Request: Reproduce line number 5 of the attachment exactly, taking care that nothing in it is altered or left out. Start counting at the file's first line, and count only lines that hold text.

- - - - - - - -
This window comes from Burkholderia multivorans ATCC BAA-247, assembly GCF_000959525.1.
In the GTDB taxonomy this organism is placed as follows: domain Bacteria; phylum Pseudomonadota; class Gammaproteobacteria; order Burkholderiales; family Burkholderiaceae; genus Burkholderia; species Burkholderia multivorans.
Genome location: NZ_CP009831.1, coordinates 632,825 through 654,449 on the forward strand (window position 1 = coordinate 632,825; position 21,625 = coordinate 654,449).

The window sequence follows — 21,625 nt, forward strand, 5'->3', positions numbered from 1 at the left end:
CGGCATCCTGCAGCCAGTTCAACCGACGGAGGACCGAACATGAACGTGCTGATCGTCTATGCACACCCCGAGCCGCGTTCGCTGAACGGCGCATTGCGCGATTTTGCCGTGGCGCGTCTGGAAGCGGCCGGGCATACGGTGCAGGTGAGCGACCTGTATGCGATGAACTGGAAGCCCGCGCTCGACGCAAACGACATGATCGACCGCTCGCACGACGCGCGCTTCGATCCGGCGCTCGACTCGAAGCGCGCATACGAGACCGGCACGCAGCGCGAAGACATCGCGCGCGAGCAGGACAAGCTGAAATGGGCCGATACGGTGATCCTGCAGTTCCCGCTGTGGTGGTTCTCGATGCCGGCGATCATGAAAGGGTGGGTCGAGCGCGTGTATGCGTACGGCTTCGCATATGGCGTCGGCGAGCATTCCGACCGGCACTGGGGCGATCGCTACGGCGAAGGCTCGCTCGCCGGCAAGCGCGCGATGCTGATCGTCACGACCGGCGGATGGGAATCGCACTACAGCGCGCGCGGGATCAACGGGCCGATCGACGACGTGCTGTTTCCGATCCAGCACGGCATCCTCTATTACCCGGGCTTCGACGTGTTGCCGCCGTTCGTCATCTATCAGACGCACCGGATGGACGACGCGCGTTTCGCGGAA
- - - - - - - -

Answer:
CGGCATCCTGCAGCCAGTTCAACCGACGGAGGACCGAACATGAACGTGCTGATCGTCTATGCACACCCCGAGCCGCGTTCGCTGAACGGCGCATTGCGCGATTTTGCCGTGGCGCGTCTGGAAGCGGCCGGGCATACGGTGCAGGTGAGCGACCTGTATGCGATGAACTGGAAGCCCGCGCTCGACGCAAACGACATGATCGACCGCTCGCACGACGCGCGCTTCGATCCGGCGCTCGACTCGAAGCGCGCATACGAGACCGGCACGCAGCGCGAAGACATCGCGCGCGAGCAGGACAAGCTGAAATGGGCCGATACGGTGATCCTGCAGTTCCCGCTGTGGTGGTTCTCGATGCCGGCGATCATGAAAGGGTGGGTCGAGCGCGTGTATGCGTACGGCTTCGCATATGGCGTCGGCGAGCATTCCGACCGGCACTGGGGCGATCGCTACGGCGAAGGCTCGCTCGCCGGCAAGCGCGCGATGCTGATCGTCACGACCGGCGGATGGGAATCGCACTACAGCGCGCGCGGGATCAACGGGCCGATCGACGACGTGCTGTTTCCGATCCAGCACGGCATCCTCTATTACCCGGGCTTCGACGTGTTGCCGCCGTTCGTCATCTATCAGACGCACCGGATGGACGACGCGCGTTTCGCGGAA